• La Niña pattern produces lower risk for tornadoes across the Florida peninsula compared with El Niño years.
  • Latest long-range model projects a warmer-than-normal winter, though freezes are still a possibility.
  • Average winter temperature predicted to be 64-66F interior/west to 67-69F east.

Weather Roller Coaster
Forecasts of a drier-than-normal dry season once again showcase South Florida’s weather extremes and water management challenges.

  • Normal: Florida receives an average of 52 inches of rainfall a year, with 70 percent falling during the five-month wet season from approximately June through October.
  • Drier than Normal: The 2010 wet season produced an approximately 6 inch deficit.
  • Wetter than Normal: The 2009-2010 dry season recorded 131 percent of average dry season rainfall, representing 5.88 inches above normal from the beginning of November through the end of May.
  • Record Wet Conditions: In 2009, the sea breeze cycle ushered in the wet season in May. With 9.04 inches of rain falling across the District, May 2009 became the wettest May on record, according to District records dating back to 1932.
  • Drier than Normal: The 2008-2009 South Florida dry season was the third driest on record as of March 1, 2009.
  • Record Dry Conditions: November 2008 through April 2009 marked the driest six-month period in South Florida, according to District records dating back to 1932.

Water Conservation Remains Key
The South Florida Water Management District’s Comprehensive Water Conservation Program was approved by the Governing Board in September 2008 to encourage more consistent use of water resources throughout South Florida. Numerous stakeholders worked with the District to define specific regulatory, voluntary and incentive-based programs and in-depth education and marketing plans that will help foster a year-round conservation ethic. The program includes Year-Round Landscape Irrigation Conservation Measures that took effect in March 2010.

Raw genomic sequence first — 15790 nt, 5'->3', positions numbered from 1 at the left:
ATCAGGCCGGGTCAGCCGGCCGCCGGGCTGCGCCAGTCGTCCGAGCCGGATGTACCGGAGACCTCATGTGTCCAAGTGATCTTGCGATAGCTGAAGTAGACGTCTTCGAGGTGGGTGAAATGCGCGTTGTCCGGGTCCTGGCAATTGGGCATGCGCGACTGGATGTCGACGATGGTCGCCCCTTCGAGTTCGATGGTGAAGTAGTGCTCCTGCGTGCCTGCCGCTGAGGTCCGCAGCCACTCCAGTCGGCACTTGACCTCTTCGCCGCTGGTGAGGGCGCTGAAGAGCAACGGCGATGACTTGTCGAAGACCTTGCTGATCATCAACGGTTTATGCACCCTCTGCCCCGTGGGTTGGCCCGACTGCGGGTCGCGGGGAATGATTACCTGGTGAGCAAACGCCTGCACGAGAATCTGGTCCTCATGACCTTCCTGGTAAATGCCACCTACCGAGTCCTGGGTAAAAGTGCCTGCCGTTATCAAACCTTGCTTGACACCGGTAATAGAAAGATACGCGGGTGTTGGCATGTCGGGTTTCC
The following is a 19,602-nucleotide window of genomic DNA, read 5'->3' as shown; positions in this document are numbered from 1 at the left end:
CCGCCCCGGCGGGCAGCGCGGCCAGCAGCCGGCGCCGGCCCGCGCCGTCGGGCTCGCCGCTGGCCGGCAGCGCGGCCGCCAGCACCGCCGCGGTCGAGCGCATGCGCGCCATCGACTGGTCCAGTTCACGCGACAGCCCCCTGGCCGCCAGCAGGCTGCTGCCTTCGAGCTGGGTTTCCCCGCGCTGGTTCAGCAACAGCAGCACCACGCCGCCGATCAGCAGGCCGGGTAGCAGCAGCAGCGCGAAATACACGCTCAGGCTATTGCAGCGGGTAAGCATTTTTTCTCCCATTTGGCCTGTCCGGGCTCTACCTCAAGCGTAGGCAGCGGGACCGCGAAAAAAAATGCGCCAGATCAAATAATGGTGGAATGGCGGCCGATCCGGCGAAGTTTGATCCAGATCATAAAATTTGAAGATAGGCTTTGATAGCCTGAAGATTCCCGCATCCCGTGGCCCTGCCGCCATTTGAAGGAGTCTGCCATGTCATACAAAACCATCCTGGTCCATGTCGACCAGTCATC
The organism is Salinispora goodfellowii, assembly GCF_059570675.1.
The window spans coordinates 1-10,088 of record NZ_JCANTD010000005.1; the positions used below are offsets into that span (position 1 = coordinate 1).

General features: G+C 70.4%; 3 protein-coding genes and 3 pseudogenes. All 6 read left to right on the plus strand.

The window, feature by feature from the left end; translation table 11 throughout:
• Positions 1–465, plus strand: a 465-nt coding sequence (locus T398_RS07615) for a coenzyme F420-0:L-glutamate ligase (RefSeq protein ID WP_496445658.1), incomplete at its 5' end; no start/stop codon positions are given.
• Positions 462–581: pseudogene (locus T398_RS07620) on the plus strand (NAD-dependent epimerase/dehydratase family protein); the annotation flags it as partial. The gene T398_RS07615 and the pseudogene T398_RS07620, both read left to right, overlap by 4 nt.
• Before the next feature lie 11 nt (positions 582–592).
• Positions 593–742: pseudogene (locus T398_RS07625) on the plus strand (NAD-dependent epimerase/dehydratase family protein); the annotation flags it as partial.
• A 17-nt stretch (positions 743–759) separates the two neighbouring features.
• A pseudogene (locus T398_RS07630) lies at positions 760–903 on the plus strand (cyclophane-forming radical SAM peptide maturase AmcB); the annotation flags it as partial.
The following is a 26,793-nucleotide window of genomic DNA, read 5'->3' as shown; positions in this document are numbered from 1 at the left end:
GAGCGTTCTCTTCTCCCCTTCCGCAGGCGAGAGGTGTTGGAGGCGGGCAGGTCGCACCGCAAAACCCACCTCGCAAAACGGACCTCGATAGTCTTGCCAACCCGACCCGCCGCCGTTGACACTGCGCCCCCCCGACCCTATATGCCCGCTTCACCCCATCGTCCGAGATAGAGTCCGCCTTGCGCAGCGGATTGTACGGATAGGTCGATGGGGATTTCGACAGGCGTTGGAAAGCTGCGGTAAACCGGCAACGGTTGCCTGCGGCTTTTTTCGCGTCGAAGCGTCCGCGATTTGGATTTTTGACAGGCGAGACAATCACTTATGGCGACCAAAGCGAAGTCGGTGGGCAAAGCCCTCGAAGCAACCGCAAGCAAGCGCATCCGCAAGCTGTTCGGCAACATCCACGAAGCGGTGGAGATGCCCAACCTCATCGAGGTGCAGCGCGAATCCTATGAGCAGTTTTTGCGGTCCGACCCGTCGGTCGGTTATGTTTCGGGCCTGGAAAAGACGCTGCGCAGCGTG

The SFWMD continues to closely monitor water levels and is urging residents and businesses to conserve water and follow landscape irrigation restrictions in effect. More information about irrigation restrictions by area and water-saving tips are available at

For more information:

Climate Prediction Center Precipitation Forecast

Related posts:

  1. Wet January welcome but water shortage concerns remain
  2. Broward County faces possible tougher water restrictions
  3. Year round water conservation now a standard in South Florida
  4. SFWMD Extends Hydrologic Monitoring Agreements
  5. SFWMD urging conservation of water due to rainfall deficits

Short URL:

Posted by Andrea Freygang on Nov 1 2010. Filed under Broward County, Environmental, Everglades, Local news, Water management. You can follow any responses to this entry through the RSS 2.0. You can leave a response or trackback to this entry

1 Comment for “South Florida Experiences Driest October on Record”

  1. [...] South Florida experiences driest October on record (Bradenton Net Online) [...]


Leave a Reply

Subscribe to for free!